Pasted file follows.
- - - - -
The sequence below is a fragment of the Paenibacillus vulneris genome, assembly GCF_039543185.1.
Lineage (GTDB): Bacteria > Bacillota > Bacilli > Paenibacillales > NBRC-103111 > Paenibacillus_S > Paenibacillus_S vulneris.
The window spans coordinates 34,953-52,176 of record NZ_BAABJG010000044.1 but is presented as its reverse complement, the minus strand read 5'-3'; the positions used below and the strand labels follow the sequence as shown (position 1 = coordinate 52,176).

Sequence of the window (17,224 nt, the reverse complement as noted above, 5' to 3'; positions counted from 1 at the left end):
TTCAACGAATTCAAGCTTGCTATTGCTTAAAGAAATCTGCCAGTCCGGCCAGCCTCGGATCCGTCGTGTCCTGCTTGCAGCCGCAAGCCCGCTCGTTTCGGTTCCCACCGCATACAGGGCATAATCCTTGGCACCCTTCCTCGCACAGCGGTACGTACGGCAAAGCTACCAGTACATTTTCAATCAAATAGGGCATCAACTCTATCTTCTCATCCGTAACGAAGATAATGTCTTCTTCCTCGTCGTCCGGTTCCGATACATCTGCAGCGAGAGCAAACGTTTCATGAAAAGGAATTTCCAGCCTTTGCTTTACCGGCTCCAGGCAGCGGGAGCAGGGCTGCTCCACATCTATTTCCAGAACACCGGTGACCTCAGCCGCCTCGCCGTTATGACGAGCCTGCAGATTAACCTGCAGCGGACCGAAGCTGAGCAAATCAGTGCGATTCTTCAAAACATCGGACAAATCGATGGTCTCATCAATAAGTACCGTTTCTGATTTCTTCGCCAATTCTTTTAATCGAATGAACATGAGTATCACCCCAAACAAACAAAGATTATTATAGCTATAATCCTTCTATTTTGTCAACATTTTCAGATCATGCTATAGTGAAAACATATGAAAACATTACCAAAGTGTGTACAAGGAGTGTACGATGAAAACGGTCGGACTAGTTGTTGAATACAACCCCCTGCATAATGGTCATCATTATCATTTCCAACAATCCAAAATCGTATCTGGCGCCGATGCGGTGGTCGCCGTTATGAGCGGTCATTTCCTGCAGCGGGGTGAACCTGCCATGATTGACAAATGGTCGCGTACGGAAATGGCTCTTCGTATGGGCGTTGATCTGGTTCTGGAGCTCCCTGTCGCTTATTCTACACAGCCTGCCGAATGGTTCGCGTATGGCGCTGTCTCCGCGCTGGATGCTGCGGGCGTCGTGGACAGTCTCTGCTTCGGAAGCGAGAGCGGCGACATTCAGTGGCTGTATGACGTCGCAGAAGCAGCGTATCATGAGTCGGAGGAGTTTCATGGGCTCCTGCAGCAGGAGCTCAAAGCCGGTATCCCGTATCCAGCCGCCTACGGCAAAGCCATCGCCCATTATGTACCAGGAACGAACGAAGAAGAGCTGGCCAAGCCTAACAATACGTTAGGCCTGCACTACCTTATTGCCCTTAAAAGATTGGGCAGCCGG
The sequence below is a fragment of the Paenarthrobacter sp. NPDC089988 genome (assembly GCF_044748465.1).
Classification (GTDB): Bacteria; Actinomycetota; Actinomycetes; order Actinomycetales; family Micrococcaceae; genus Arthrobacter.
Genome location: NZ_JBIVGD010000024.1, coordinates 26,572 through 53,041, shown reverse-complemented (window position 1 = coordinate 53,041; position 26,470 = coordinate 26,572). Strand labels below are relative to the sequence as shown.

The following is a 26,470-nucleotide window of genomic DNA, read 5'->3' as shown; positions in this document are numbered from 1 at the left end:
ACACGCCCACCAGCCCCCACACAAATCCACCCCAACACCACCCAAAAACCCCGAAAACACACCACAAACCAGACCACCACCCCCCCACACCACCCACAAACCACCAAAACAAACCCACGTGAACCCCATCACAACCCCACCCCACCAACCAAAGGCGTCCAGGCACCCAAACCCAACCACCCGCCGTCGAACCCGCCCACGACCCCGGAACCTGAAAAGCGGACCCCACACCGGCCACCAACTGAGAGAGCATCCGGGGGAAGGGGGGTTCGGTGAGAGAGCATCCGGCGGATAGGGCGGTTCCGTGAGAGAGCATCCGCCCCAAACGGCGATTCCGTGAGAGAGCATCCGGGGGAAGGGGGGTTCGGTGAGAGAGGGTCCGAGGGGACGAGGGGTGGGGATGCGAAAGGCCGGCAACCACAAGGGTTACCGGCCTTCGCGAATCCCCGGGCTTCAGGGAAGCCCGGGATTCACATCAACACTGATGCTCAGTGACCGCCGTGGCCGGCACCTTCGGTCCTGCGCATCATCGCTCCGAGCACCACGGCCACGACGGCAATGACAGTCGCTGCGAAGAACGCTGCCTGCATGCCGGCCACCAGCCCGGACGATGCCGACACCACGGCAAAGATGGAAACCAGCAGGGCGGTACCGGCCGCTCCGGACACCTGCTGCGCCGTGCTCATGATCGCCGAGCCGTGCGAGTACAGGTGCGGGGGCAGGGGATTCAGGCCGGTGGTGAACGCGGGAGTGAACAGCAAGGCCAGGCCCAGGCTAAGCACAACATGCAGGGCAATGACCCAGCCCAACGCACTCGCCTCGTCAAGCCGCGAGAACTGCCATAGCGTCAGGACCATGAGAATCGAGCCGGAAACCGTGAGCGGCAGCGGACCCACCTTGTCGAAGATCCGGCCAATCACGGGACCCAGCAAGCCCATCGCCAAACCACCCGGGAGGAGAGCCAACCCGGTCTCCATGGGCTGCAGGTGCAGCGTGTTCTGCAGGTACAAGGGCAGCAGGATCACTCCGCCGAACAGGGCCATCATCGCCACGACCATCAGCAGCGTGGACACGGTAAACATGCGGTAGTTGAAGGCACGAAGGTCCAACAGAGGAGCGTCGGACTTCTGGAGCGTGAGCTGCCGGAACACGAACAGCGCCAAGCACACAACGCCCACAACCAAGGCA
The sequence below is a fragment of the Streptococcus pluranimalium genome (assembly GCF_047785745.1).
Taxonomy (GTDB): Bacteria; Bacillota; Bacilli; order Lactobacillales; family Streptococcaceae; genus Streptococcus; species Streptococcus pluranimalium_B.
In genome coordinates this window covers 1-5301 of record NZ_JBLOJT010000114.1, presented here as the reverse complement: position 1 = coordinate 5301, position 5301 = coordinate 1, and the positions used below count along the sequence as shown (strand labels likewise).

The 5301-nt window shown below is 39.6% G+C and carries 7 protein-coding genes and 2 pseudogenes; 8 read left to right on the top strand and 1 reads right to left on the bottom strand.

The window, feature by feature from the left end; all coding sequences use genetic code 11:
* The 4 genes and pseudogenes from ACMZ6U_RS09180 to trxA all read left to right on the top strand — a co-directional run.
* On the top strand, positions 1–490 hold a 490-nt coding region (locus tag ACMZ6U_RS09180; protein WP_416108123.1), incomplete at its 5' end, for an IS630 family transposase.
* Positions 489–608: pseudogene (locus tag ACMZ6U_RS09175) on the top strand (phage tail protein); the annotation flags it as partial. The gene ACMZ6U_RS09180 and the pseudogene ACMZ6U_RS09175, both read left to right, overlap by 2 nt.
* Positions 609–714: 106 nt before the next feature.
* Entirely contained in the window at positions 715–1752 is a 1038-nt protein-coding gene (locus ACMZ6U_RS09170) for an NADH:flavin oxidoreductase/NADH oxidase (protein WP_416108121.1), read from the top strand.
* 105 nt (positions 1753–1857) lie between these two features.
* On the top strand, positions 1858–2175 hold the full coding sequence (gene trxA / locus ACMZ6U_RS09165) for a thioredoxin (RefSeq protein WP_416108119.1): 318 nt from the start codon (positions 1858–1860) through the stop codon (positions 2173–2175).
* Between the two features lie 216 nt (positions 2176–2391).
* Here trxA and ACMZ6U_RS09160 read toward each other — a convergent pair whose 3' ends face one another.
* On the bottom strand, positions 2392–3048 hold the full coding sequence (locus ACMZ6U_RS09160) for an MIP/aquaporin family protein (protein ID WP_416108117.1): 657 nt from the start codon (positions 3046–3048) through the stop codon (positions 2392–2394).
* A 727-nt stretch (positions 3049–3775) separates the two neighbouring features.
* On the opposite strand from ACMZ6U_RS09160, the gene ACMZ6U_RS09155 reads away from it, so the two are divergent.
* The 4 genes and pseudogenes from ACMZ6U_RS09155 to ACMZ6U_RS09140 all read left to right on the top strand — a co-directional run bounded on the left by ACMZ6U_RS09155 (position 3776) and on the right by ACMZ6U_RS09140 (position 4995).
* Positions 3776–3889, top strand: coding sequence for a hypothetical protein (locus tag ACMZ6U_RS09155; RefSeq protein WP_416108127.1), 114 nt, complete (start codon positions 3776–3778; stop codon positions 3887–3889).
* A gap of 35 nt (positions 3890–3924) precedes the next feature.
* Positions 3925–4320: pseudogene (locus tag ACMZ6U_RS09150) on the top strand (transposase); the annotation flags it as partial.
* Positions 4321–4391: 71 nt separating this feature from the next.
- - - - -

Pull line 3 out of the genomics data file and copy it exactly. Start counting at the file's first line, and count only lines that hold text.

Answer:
The window spans coordinates 34,953-52,176 of record NZ_BAABJG010000044.1 but is presented as its reverse complement, the minus strand read 5'-3'; the positions used below and the strand labels follow the sequence as shown (position 1 = coordinate 52,176).